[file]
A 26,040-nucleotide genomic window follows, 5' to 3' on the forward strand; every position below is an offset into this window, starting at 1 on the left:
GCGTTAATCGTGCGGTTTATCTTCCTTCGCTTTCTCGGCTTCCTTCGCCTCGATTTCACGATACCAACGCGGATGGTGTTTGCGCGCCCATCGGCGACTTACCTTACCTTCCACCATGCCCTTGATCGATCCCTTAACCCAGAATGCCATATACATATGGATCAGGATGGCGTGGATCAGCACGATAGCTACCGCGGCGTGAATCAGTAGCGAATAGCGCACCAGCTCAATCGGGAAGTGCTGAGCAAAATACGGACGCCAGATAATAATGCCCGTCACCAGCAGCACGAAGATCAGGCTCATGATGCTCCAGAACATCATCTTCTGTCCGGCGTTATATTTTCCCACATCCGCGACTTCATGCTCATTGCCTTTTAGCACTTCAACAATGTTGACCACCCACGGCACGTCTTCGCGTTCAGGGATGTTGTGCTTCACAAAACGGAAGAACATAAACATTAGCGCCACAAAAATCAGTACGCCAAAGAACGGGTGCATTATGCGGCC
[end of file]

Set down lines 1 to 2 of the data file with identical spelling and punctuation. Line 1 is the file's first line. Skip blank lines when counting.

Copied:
A 26,040-nucleotide genomic window follows, 5' to 3' on the forward strand; every position below is an offset into this window, starting at 1 on the left:
GCGTTAATCGTGCGGTTTATCTTCCTTCGCTTTCTCGGCTTCCTTCGCCTCGATTTCACGATACCAACGCGGATGGTGTTTGCGCGCCCATCGGCGACTTACCTTACCTTCCACCATGCCCTTGATCGATCCCTTAACCCAGAATGCCATATACATATGGATCAGGATGGCGTGGATCAGCACGATAGCTACCGCGGCGTGAATCAGTAGCGAATAGCGCACCAGCTCAATCGGGAAGTGCTGAGCAAAATACGGACGCCAGATAATAATGCCCGTCACCAGCAGCACGAAGATCAGGCTCATGATGCTCCAGAACATCATCTTCTGTCCGGCGTTATATTTTCCCACATCCGCGACTTCATGCTCATTGCCTTTTAGCACTTCAACAATGTTGACCACCCACGGCACGTCTTCGCGTTCAGGGATGTTGTGCTTCACAAAACGGAAGAACATAAACATTAGCGCCACAAAAATCAGTACGCCAAAGAACGGGTGCATTATGCGGCC